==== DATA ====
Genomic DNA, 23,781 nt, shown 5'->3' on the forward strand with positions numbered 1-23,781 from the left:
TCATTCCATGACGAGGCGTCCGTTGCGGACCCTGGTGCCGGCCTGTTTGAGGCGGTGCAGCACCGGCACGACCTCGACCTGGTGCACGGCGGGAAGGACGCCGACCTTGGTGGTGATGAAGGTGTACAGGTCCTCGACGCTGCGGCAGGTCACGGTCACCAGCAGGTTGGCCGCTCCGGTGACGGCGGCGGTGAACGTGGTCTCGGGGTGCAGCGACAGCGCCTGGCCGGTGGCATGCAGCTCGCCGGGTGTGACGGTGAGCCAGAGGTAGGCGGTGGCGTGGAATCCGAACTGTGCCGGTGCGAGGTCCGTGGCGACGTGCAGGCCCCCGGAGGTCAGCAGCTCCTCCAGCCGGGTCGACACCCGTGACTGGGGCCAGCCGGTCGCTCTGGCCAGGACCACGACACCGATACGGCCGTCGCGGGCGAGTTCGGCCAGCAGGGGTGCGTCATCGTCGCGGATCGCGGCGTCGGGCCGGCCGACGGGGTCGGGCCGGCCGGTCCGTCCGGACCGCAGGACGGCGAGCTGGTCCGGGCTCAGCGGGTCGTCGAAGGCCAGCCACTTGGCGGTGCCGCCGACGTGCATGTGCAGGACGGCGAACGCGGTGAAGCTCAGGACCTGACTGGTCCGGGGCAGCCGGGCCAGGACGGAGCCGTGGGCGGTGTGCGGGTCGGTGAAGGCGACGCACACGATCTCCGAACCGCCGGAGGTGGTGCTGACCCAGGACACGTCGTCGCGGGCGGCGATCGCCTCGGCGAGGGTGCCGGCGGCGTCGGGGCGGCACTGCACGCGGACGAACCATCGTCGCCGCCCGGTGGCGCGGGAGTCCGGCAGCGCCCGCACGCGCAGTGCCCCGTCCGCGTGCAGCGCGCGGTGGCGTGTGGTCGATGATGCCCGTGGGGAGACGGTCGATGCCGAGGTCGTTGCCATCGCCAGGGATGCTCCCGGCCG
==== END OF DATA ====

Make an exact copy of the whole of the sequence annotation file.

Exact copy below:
Genomic DNA, 23,781 nt, shown 5'->3' on the forward strand with positions numbered 1-23,781 from the left:
TCATTCCATGACGAGGCGTCCGTTGCGGACCCTGGTGCCGGCCTGTTTGAGGCGGTGCAGCACCGGCACGACCTCGACCTGGTGCACGGCGGGAAGGACGCCGACCTTGGTGGTGATGAAGGTGTACAGGTCCTCGACGCTGCGGCAGGTCACGGTCACCAGCAGGTTGGCCGCTCCGGTGACGGCGGCGGTGAACGTGGTCTCGGGGTGCAGCGACAGCGCCTGGCCGGTGGCATGCAGCTCGCCGGGTGTGACGGTGAGCCAGAGGTAGGCGGTGGCGTGGAATCCGAACTGTGCCGGTGCGAGGTCCGTGGCGACGTGCAGGCCCCCGGAGGTCAGCAGCTCCTCCAGCCGGGTCGACACCCGTGACTGGGGCCAGCCGGTCGCTCTGGCCAGGACCACGACACCGATACGGCCGTCGCGGGCGAGTTCGGCCAGCAGGGGTGCGTCATCGTCGCGGATCGCGGCGTCGGGCCGGCCGACGGGGTCGGGCCGGCCGGTCCGTCCGGACCGCAGGACGGCGAGCTGGTCCGGGCTCAGCGGGTCGTCGAAGGCCAGCCACTTGGCGGTGCCGCCGACGTGCATGTGCAGGACGGCGAACGCGGTGAAGCTCAGGACCTGACTGGTCCGGGGCAGCCGGGCCAGGACGGAGCCGTGGGCGGTGTGCGGGTCGGTGAAGGCGACGCACACGATCTCCGAACCGCCGGAGGTGGTGCTGACCCAGGACACGTCGTCGCGGGCGGCGATCGCCTCGGCGAGGGTGCCGGCGGCGTCGGGGCGGCACTGCACGCGGACGAACCATCGTCGCCGCCCGGTGGCGCGGGAGTCCGGCAGCGCCCGCACGCGCAGTGCCCCGTCCGCGTGCAGCGCGCGGTGGCGTGTGGTCGATGATGCCCGTGGGGAGACGGTCGATGCCGAGGTCGTTGCCATCGCCAGGGATGCTCCCGGCCG